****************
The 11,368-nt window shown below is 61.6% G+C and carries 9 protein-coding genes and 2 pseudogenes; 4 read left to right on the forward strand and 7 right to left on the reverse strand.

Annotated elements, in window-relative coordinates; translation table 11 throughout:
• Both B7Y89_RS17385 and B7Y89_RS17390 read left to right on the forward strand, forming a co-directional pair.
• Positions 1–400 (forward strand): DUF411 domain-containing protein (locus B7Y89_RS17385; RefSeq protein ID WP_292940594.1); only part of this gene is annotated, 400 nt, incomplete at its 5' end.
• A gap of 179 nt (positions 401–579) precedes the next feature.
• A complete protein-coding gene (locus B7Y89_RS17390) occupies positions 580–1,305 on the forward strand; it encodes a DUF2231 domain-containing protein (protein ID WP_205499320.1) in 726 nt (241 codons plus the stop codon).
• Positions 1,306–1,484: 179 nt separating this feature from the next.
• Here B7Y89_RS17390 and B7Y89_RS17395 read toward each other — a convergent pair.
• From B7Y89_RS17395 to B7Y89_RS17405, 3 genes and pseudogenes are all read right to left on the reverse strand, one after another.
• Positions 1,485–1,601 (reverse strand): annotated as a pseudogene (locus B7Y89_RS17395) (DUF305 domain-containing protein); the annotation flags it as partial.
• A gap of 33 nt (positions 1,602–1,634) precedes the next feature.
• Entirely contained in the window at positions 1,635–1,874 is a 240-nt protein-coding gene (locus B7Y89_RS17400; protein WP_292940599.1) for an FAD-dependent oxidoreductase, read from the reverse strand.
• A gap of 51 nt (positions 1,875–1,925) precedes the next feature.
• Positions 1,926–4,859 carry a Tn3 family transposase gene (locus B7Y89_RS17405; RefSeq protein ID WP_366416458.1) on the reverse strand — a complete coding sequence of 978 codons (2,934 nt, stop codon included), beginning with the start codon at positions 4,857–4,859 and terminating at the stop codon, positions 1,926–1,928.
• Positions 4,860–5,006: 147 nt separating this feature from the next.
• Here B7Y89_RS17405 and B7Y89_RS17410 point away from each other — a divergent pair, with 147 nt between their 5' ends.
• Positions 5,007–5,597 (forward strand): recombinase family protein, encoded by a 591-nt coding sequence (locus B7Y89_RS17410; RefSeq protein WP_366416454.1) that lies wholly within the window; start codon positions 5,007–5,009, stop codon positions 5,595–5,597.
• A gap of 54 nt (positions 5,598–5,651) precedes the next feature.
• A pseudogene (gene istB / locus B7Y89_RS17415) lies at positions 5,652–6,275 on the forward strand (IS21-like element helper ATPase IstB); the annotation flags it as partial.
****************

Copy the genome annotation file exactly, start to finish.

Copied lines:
The 11,368-nt window shown below is 61.6% G+C and carries 9 protein-coding genes and 2 pseudogenes; 4 read left to right on the forward strand and 7 right to left on the reverse strand.

Annotated elements, in window-relative coordinates; translation table 11 throughout:
• Both B7Y89_RS17385 and B7Y89_RS17390 read left to right on the forward strand, forming a co-directional pair.
• Positions 1–400 (forward strand): DUF411 domain-containing protein (locus B7Y89_RS17385; RefSeq protein ID WP_292940594.1); only part of this gene is annotated, 400 nt, incomplete at its 5' end.
• A gap of 179 nt (positions 401–579) precedes the next feature.
• A complete protein-coding gene (locus B7Y89_RS17390) occupies positions 580–1,305 on the forward strand; it encodes a DUF2231 domain-containing protein (protein ID WP_205499320.1) in 726 nt (241 codons plus the stop codon).
• Positions 1,306–1,484: 179 nt separating this feature from the next.
• Here B7Y89_RS17390 and B7Y89_RS17395 read toward each other — a convergent pair.
• From B7Y89_RS17395 to B7Y89_RS17405, 3 genes and pseudogenes are all read right to left on the reverse strand, one after another.
• Positions 1,485–1,601 (reverse strand): annotated as a pseudogene (locus B7Y89_RS17395) (DUF305 domain-containing protein); the annotation flags it as partial.
• A gap of 33 nt (positions 1,602–1,634) precedes the next feature.
• Entirely contained in the window at positions 1,635–1,874 is a 240-nt protein-coding gene (locus B7Y89_RS17400; protein WP_292940599.1) for an FAD-dependent oxidoreductase, read from the reverse strand.
• A gap of 51 nt (positions 1,875–1,925) precedes the next feature.
• Positions 1,926–4,859 carry a Tn3 family transposase gene (locus B7Y89_RS17405; RefSeq protein ID WP_366416458.1) on the reverse strand — a complete coding sequence of 978 codons (2,934 nt, stop codon included), beginning with the start codon at positions 4,857–4,859 and terminating at the stop codon, positions 1,926–1,928.
• Positions 4,860–5,006: 147 nt separating this feature from the next.
• Here B7Y89_RS17405 and B7Y89_RS17410 point away from each other — a divergent pair, with 147 nt between their 5' ends.
• Positions 5,007–5,597 (forward strand): recombinase family protein, encoded by a 591-nt coding sequence (locus B7Y89_RS17410; RefSeq protein WP_366416454.1) that lies wholly within the window; start codon positions 5,007–5,009, stop codon positions 5,595–5,597.
• A gap of 54 nt (positions 5,598–5,651) precedes the next feature.
• A pseudogene (gene istB / locus B7Y89_RS17415) lies at positions 5,652–6,275 on the forward strand (IS21-like element helper ATPase IstB); the annotation flags it as partial.